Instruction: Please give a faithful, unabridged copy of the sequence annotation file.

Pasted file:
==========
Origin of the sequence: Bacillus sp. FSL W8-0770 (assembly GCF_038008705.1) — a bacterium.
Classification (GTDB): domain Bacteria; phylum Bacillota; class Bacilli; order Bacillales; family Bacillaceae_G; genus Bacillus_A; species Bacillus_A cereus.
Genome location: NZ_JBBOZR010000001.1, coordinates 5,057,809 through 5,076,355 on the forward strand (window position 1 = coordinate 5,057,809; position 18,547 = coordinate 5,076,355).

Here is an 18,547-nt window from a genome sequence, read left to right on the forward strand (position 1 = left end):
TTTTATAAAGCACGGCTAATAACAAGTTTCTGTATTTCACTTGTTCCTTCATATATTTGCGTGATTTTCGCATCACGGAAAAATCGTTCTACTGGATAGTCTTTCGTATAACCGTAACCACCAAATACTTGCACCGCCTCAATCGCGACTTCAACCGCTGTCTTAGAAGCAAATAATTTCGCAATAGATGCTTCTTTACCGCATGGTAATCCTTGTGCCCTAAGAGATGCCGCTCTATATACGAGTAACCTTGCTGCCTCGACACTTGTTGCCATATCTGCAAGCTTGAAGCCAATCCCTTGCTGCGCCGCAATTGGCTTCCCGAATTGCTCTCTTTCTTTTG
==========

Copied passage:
Origin of the sequence: Bacillus sp. FSL W8-0770 (assembly GCF_038008705.1) — a bacterium.
Classification (GTDB): domain Bacteria; phylum Bacillota; class Bacilli; order Bacillales; family Bacillaceae_G; genus Bacillus_A; species Bacillus_A cereus.
Genome location: NZ_JBBOZR010000001.1, coordinates 5,057,809 through 5,076,355 on the forward strand (window position 1 = coordinate 5,057,809; position 18,547 = coordinate 5,076,355).

Here is an 18,547-nt window from a genome sequence, read left to right on the forward strand (position 1 = left end):
TTTTATAAAGCACGGCTAATAACAAGTTTCTGTATTTCACTTGTTCCTTCATATATTTGCGTGATTTTCGCATCACGGAAAAATCGTTCTACTGGATAGTCTTTCGTATAACCGTAACCACCAAATACTTGCACCGCCTCAATCGCGACTTCAACCGCTGTCTTAGAAGCAAATAATTTCGCAATAGATGCTTCTTTACCGCATGGTAATCCTTGTGCCCTAAGAGATGCCGCTCTATATACGAGTAACCTTGCTGCCTCGACACTTGTTGCCATATCTGCAAGCTTGAAGCCAATCCCTTGCTGCGCCGCAATTGGCTTCCCGAATTGCTCTCTTTCTTTTG